So, I encourage and urge you all to be reconciled to God, through Jesus and his blood, to know peace which is both rooted on the earth and in heaven – the most precious peace of all – true peace with God. And act upon this now, while it is on offer, for today is the day of salvation, (2 Corinthians 6:2) and the day of God’s gracious approach and visitation to you. (Luke 19:44)

Now this brings us on to the tears part of this message. “As he approached Jerusalem (City of Peace) and saw the city, he wept over it ….” (41). At some point on this journey, as Jesus got nearer to the city, as he saw the city, his mood changed. The Prince of Peace began to weep even as the donkey trundled on. Why? Why did the One who had wept with Martha and Mary before the tomb of Lazarus, suddenly burst into tears again? Perhaps those near him thought these were tears of joy. Was Jesus simply moved to tears by the emotion of the day? Could it all have been simply too much for him? Why did Jesus start to weep? This is such a significant question. Jesus wept because he knew, even in the midst of an excited praising crowd, that he was soon to be rejected and killed. He wept because God’s love, God’s peace, God’s presence, God’s Son, God’s visit to this city and this people would ultimately and defiantly, and with cries of “Crucify” – be rejected. The theme of rejection is everywhere in this section of the gospel story.  Jesus’ weeping is in synchronisation with His Father’s heart in heaven.  Jesus only did what he saw his Father doing. The One who could have given this city and indeed this world peace was going to be rejected and murdered. If you, even you (with all your history of God’s power and grace), had only known on this day what would bring you peace – but now it is hidden from you.

Jesus with prophetic eyes sees the stubborn, wilful, arrogant, murderous rejection of God’s offer of peace and weeps profusely. The big opportunity for peace is gone. It’s too late. And Jesus also weeps because he prophetically sees and knows that judgement is coming to Jerusalem and all who reject him. He speaks with deep sorrow and detail about the destruction of Jerusalem and its great Temple which would take place 37 years later in AD 70. God, Jesus, does not take pleasure in the destruction of anyone or anything. He weeps with a heart full of sorrow as he sees judgement decisively falling in the future.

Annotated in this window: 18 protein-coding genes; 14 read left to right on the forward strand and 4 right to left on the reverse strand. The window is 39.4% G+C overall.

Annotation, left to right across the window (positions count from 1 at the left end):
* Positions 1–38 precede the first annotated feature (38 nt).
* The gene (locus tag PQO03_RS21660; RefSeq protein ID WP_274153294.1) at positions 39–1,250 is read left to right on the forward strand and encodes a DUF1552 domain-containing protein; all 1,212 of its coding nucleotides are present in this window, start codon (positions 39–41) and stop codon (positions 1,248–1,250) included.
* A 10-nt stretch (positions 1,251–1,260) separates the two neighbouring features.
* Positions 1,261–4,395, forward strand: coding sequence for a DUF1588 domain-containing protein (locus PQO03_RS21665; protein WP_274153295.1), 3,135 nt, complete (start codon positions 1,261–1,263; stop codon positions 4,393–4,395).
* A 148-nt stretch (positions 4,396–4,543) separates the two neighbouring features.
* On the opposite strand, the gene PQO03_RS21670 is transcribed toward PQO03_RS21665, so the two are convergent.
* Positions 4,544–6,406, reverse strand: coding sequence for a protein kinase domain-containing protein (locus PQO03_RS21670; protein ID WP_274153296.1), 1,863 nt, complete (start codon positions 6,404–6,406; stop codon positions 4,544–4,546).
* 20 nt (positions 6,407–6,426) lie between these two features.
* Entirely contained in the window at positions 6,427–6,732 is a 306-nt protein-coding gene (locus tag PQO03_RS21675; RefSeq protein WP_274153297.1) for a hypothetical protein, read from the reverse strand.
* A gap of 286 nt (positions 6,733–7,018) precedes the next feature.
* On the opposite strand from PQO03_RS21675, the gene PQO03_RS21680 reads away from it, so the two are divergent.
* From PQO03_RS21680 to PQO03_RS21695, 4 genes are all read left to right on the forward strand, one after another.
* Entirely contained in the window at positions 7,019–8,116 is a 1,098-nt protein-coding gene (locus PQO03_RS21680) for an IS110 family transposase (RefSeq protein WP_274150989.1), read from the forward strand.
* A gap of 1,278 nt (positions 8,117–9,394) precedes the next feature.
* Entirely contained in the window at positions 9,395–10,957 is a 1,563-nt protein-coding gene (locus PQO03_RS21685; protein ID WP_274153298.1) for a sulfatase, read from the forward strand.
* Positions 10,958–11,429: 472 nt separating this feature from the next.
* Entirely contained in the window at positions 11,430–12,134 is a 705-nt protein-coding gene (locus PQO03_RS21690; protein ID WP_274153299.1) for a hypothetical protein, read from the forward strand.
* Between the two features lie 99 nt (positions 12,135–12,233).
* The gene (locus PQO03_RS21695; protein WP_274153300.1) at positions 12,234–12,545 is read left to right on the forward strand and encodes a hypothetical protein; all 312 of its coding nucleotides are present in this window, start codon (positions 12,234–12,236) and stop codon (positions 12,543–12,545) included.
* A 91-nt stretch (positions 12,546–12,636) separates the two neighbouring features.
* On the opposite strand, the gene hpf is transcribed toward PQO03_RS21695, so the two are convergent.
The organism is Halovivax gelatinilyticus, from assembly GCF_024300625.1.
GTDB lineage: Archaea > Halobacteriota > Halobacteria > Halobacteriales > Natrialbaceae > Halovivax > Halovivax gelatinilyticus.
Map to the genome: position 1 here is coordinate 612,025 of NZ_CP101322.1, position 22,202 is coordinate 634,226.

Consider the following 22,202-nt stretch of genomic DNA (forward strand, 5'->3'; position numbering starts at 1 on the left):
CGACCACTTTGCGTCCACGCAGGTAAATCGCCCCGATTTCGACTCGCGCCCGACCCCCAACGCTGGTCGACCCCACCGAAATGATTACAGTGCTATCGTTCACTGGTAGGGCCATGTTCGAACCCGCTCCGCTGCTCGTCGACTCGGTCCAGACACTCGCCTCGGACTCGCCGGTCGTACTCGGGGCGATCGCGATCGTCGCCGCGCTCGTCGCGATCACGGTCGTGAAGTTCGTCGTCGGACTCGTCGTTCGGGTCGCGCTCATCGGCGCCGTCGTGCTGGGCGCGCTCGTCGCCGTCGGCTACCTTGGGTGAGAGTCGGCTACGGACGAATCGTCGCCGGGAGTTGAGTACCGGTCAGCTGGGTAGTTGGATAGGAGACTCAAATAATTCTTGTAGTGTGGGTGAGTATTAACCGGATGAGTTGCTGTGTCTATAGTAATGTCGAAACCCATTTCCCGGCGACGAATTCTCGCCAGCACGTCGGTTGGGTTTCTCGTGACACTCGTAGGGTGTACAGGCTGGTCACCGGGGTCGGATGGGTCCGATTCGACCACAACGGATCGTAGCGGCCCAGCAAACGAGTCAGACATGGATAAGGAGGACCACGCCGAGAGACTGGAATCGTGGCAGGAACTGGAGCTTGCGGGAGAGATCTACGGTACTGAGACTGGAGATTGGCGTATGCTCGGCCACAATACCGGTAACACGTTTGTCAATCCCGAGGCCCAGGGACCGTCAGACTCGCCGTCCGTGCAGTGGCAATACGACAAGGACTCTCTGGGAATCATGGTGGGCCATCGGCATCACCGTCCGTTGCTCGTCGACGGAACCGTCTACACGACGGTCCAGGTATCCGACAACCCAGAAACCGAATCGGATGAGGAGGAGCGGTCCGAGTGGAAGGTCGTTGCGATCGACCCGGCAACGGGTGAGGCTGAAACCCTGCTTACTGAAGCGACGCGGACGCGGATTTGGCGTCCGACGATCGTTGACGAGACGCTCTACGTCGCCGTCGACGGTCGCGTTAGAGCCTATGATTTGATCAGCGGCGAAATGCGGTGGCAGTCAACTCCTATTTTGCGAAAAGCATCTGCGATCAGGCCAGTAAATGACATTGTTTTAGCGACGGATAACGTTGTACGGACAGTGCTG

We cannot pretend (as some do) that Jesus never speaks about judgement. We would be deceiving ourselves and twisting the message of the bible. Jesus speaks of judgement here and on many occasions, and it is often in connection with rejection – the way people reject him, reject God’s laws of love, reject his call to repentance. Friends, if people did not reject God and his gracious laws of love, we would all live in a very different world. If we embraced and practiced Jesus’s sermon on the mount our nation would be unrecognisable. We would live in a society dominated by the fragrance of love, forgiveness, peace, kindness, sacrificial service and care. There would no greed, hunger, injustice, family breakdown, betrayal, lawlessness or crime. If we lived according to teaching of the Jesus, peace would take hold of us by the hand, peace would reign – and darkness and bondage would dissipate.

The new heavens and earth which are coming in the future with Jesus, will be like this because Jesus, the Prince of Peace, will reign from the epicentre of them. If you want to know why our present world and age is in the condition that it is today, you need look no further than the rejection of its Creator and His beloved Son, who came into it, and died for it upon a cross which he was brutally nailed to.

God still offers His gracious, forgiving and restoring love to us in Jesus his Son. He still reaches out and does so from a cross and empty tomb. There is still a period of grace. But will people actually receive this gift of grace, or will they spurn and reject him? Jesus weeps over a disobedient Britain for he can see the depth of moral and social disintegration and destruction, and the pain coming our way. The words of the apostle Peter remain key:

The Lord is not slow in keeping his promise, as some understand slowness. He is patient with you, not wanting anyone to perish, but everyone to come to repentance. (2 Peter 3:9)

And if God’s own heart breaks and weeps over the condition of this world and over the rejection of His Son, should not our hearts also break even as we agonise in prayer for it? Should there not also be lamentation in our worship. Is our worship only to be praise and joyful singing? Are there not Psalms of concern and lamentation as well as Psalms of joyful shouts and praise? The Psalmist once exclaimed, “Stream of tears flow from my eyes, for your law is not obeyed.” (Psalm 119:136) If Jesus wept over Jerusalem, should not disciples today weep over cities and towns and nations who have slammed the door shut in God’s face and spurned his incarnate love?

May God graciously guide us through this Holy Week. May God give us an understanding of worship that is fully in line with His will and Word. May we remember both the cheers and the tears of Palm Sunday. And may we resolutely follow Jesus, never forgetting the pain and power of the cross, but with resurrection joy and hope in our hearts, pursue humility. peace and love.  Amen!

Revd Peter J Clarkson April 10th 2022